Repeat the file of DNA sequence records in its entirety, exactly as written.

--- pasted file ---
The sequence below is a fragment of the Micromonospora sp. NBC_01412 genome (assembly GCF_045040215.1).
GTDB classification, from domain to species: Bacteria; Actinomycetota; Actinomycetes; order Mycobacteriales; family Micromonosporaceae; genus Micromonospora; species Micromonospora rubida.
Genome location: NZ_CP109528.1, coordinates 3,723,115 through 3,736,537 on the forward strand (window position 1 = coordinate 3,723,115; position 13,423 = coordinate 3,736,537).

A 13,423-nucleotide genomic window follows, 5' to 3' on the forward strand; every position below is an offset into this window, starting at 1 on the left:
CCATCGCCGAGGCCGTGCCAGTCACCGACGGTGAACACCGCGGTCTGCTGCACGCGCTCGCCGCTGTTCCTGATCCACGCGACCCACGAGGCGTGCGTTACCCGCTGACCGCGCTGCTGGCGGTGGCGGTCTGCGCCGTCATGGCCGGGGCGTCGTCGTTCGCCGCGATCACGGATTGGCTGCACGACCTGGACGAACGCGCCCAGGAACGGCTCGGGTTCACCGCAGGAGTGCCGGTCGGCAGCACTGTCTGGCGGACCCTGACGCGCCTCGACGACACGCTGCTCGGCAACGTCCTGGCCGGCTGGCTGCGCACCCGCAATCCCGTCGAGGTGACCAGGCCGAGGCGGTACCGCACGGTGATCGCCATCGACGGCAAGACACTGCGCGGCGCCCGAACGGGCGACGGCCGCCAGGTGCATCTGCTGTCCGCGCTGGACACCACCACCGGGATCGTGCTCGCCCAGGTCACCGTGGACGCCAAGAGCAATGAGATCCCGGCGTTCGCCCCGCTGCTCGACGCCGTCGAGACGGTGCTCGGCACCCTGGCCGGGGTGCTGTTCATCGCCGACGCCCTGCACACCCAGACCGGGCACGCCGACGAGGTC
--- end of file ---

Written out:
The sequence below is a fragment of the Micromonospora sp. NBC_01412 genome (assembly GCF_045040215.1).
GTDB classification, from domain to species: Bacteria; Actinomycetota; Actinomycetes; order Mycobacteriales; family Micromonosporaceae; genus Micromonospora; species Micromonospora rubida.
Genome location: NZ_CP109528.1, coordinates 3,723,115 through 3,736,537 on the forward strand (window position 1 = coordinate 3,723,115; position 13,423 = coordinate 3,736,537).

A 13,423-nucleotide genomic window follows, 5' to 3' on the forward strand; every position below is an offset into this window, starting at 1 on the left:
CCATCGCCGAGGCCGTGCCAGTCACCGACGGTGAACACCGCGGTCTGCTGCACGCGCTCGCCGCTGTTCCTGATCCACGCGACCCACGAGGCGTGCGTTACCCGCTGACCGCGCTGCTGGCGGTGGCGGTCTGCGCCGTCATGGCCGGGGCGTCGTCGTTCGCCGCGATCACGGATTGGCTGCACGACCTGGACGAACGCGCCCAGGAACGGCTCGGGTTCACCGCAGGAGTGCCGGTCGGCAGCACTGTCTGGCGGACCCTGACGCGCCTCGACGACACGCTGCTCGGCAACGTCCTGGCCGGCTGGCTGCGCACCCGCAATCCCGTCGAGGTGACCAGGCCGAGGCGGTACCGCACGGTGATCGCCATCGACGGCAAGACACTGCGCGGCGCCCGAACGGGCGACGGCCGCCAGGTGCATCTGCTGTCCGCGCTGGACACCACCACCGGGATCGTGCTCGCCCAGGTCACCGTGGACGCCAAGAGCAATGAGATCCCGGCGTTCGCCCCGCTGCTCGACGCCGTCGAGACGGTGCTCGGCACCCTGGCCGGGGTGCTGTTCATCGCCGACGCCCTGCACACCCAGACCGGGCACGCCGACGAGGTC